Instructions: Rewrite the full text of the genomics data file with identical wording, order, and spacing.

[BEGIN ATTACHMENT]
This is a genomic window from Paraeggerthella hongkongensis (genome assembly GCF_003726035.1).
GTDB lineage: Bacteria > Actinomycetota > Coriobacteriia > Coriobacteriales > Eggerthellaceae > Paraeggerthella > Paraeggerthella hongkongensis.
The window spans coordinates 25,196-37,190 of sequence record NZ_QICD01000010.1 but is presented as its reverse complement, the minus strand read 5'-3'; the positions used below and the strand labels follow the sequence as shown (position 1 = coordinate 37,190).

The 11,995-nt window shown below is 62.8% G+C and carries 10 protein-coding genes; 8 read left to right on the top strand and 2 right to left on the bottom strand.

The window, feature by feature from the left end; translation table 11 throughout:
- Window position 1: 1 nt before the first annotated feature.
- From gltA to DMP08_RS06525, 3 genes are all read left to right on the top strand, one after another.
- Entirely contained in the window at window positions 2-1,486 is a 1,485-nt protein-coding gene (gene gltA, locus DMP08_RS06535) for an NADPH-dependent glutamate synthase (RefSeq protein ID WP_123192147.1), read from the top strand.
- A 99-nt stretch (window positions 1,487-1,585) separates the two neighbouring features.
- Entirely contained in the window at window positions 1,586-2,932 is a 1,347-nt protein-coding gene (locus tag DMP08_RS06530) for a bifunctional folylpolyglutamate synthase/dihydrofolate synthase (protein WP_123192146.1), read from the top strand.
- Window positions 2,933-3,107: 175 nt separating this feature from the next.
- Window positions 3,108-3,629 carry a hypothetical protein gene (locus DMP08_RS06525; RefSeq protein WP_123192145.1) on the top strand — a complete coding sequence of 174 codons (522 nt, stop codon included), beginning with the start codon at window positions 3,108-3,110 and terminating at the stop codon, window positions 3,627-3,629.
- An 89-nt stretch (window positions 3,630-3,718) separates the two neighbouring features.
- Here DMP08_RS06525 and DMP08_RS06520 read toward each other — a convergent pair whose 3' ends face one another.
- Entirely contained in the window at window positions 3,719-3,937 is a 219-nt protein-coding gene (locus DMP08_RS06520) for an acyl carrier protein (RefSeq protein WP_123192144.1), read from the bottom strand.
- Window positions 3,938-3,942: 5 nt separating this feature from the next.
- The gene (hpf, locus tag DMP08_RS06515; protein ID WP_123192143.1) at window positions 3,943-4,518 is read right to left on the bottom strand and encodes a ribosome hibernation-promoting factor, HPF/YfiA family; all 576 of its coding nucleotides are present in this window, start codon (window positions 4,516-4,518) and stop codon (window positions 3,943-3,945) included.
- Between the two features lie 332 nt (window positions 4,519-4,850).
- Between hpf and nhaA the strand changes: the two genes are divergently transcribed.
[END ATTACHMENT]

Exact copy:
This is a genomic window from Paraeggerthella hongkongensis (genome assembly GCF_003726035.1).
GTDB lineage: Bacteria > Actinomycetota > Coriobacteriia > Coriobacteriales > Eggerthellaceae > Paraeggerthella > Paraeggerthella hongkongensis.
The window spans coordinates 25,196-37,190 of sequence record NZ_QICD01000010.1 but is presented as its reverse complement, the minus strand read 5'-3'; the positions used below and the strand labels follow the sequence as shown (position 1 = coordinate 37,190).

The 11,995-nt window shown below is 62.8% G+C and carries 10 protein-coding genes; 8 read left to right on the top strand and 2 right to left on the bottom strand.

The window, feature by feature from the left end; translation table 11 throughout:
- Window position 1: 1 nt before the first annotated feature.
- From gltA to DMP08_RS06525, 3 genes are all read left to right on the top strand, one after another.
- Entirely contained in the window at window positions 2-1,486 is a 1,485-nt protein-coding gene (gene gltA, locus DMP08_RS06535) for an NADPH-dependent glutamate synthase (RefSeq protein ID WP_123192147.1), read from the top strand.
- A 99-nt stretch (window positions 1,487-1,585) separates the two neighbouring features.
- Entirely contained in the window at window positions 1,586-2,932 is a 1,347-nt protein-coding gene (locus tag DMP08_RS06530) for a bifunctional folylpolyglutamate synthase/dihydrofolate synthase (protein WP_123192146.1), read from the top strand.
- Window positions 2,933-3,107: 175 nt separating this feature from the next.
- Window positions 3,108-3,629 carry a hypothetical protein gene (locus DMP08_RS06525; RefSeq protein WP_123192145.1) on the top strand — a complete coding sequence of 174 codons (522 nt, stop codon included), beginning with the start codon at window positions 3,108-3,110 and terminating at the stop codon, window positions 3,627-3,629.
- An 89-nt stretch (window positions 3,630-3,718) separates the two neighbouring features.
- Here DMP08_RS06525 and DMP08_RS06520 read toward each other — a convergent pair whose 3' ends face one another.
- Entirely contained in the window at window positions 3,719-3,937 is a 219-nt protein-coding gene (locus DMP08_RS06520) for an acyl carrier protein (RefSeq protein WP_123192144.1), read from the bottom strand.
- Window positions 3,938-3,942: 5 nt separating this feature from the next.
- The gene (hpf, locus tag DMP08_RS06515; protein ID WP_123192143.1) at window positions 3,943-4,518 is read right to left on the bottom strand and encodes a ribosome hibernation-promoting factor, HPF/YfiA family; all 576 of its coding nucleotides are present in this window, start codon (window positions 4,516-4,518) and stop codon (window positions 3,943-3,945) included.
- Between the two features lie 332 nt (window positions 4,519-4,850).
- Between hpf and nhaA the strand changes: the two genes are divergently transcribed.